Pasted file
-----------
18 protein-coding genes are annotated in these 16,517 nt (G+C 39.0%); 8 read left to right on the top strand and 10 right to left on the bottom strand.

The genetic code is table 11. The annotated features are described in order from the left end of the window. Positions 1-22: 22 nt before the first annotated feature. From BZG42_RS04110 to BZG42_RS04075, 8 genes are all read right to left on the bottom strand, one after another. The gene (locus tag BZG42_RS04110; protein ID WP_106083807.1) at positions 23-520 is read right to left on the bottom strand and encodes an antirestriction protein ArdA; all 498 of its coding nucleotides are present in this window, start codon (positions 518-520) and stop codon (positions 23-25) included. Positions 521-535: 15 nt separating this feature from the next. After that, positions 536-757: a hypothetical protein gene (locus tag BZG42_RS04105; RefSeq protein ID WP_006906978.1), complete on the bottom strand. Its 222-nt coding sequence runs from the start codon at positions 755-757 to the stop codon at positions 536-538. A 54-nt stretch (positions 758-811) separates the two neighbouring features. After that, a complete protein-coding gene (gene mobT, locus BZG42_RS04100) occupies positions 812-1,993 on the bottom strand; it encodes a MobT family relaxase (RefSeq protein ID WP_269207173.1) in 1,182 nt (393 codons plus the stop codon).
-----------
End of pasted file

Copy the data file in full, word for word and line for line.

18 protein-coding genes are annotated in these 16,517 nt (G+C 39.0%); 8 read left to right on the top strand and 10 right to left on the bottom strand.

The genetic code is table 11. The annotated features are described in order from the left end of the window. Positions 1-22: 22 nt before the first annotated feature. From BZG42_RS04110 to BZG42_RS04075, 8 genes are all read right to left on the bottom strand, one after another. The gene (locus tag BZG42_RS04110; protein ID WP_106083807.1) at positions 23-520 is read right to left on the bottom strand and encodes an antirestriction protein ArdA; all 498 of its coding nucleotides are present in this window, start codon (positions 518-520) and stop codon (positions 23-25) included. Positions 521-535: 15 nt separating this feature from the next. After that, positions 536-757: a hypothetical protein gene (locus tag BZG42_RS04105; RefSeq protein ID WP_006906978.1), complete on the bottom strand. Its 222-nt coding sequence runs from the start codon at positions 755-757 to the stop codon at positions 536-538. A 54-nt stretch (positions 758-811) separates the two neighbouring features. After that, a complete protein-coding gene (gene mobT, locus BZG42_RS04100) occupies positions 812-1,993 on the bottom strand; it encodes a MobT family relaxase (RefSeq protein ID WP_269207173.1) in 1,182 nt (393 codons plus the stop codon).